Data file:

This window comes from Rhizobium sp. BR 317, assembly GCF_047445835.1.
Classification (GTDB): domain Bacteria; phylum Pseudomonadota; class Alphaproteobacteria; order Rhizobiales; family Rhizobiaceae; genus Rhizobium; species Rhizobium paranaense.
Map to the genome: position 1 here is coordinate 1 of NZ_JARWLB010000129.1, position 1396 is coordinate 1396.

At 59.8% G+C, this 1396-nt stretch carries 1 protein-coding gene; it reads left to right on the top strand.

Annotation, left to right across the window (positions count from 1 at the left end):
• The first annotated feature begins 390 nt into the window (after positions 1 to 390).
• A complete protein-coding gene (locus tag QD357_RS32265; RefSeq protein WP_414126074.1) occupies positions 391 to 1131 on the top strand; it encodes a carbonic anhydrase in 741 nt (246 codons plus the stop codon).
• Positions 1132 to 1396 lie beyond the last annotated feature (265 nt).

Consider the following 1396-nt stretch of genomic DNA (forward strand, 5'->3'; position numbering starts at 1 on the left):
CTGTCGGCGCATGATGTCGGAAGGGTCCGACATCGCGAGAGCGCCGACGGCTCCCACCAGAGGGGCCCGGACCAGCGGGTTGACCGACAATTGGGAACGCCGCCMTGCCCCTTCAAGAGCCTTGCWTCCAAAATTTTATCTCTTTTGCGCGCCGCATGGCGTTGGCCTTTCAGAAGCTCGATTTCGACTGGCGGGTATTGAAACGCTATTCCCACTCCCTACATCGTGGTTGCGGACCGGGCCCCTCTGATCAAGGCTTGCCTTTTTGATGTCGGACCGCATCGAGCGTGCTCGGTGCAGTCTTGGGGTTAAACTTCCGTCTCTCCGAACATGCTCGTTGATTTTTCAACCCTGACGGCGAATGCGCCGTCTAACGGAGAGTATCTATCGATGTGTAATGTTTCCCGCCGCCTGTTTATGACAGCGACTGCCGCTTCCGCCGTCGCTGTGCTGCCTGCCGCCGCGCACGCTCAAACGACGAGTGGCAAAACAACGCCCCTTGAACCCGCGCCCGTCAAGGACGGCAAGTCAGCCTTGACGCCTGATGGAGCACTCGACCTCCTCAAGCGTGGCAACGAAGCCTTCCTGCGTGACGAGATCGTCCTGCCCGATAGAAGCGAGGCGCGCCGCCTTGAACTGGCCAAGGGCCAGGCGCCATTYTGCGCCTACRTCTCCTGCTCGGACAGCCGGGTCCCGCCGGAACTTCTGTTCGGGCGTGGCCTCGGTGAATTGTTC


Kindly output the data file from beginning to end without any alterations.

This window comes from Rhizobium sp. BR 317, assembly GCF_047445835.1.
Classification (GTDB): domain Bacteria; phylum Pseudomonadota; class Alphaproteobacteria; order Rhizobiales; family Rhizobiaceae; genus Rhizobium; species Rhizobium paranaense.
Map to the genome: position 1 here is coordinate 1 of NZ_JARWLB010000129.1, position 1396 is coordinate 1396.

At 59.8% G+C, this 1396-nt stretch carries 1 protein-coding gene; it reads left to right on the top strand.

Annotation, left to right across the window (positions count from 1 at the left end):
• The first annotated feature begins 390 nt into the window (after positions 1 to 390).
• A complete protein-coding gene (locus tag QD357_RS32265; RefSeq protein WP_414126074.1) occupies positions 391 to 1131 on the top strand; it encodes a carbonic anhydrase in 741 nt (246 codons plus the stop codon).
• Positions 1132 to 1396 lie beyond the last annotated feature (265 nt).

Consider the following 1396-nt stretch of genomic DNA (forward strand, 5'->3'; position numbering starts at 1 on the left):
CTGTCGGCGCATGATGTCGGAAGGGTCCGACATCGCGAGAGCGCCGACGGCTCCCACCAGAGGGGCCCGGACCAGCGGGTTGACCGACAATTGGGAACGCCGCCMTGCCCCTTCAAGAGCCTTGCWTCCAAAATTTTATCTCTTTTGCGCGCCGCATGGCGTTGGCCTTTCAGAAGCTCGATTTCGACTGGCGGGTATTGAAACGCTATTCCCACTCCCTACATCGTGGTTGCGGACCGGGCCCCTCTGATCAAGGCTTGCCTTTTTGATGTCGGACCGCATCGAGCGTGCTCGGTGCAGTCTTGGGGTTAAACTTCCGTCTCTCCGAACATGCTCGTTGATTTTTCAACCCTGACGGCGAATGCGCCGTCTAACGGAGAGTATCTATCGATGTGTAATGTTTCCCGCCGCCTGTTTATGACAGCGACTGCCGCTTCCGCCGTCGCTGTGCTGCCTGCCGCCGCGCACGCTCAAACGACGAGTGGCAAAACAACGCCCCTTGAACCCGCGCCCGTCAAGGACGGCAAGTCAGCCTTGACGCCTGATGGAGCACTCGACCTCCTCAAGCGTGGCAACGAAGCCTTCCTGCGTGACGAGATCGTCCTGCCCGATAGAAGCGAGGCGCGCCGCCTTGAACTGGCCAAGGGCCAGGCGCCATTYTGCGCCTACRTCTCCTGCTCGGACAGCCGGGTCCCGCCGGAACTTCTGTTCGGGCGTGGCCTCGGTGAATTGTTC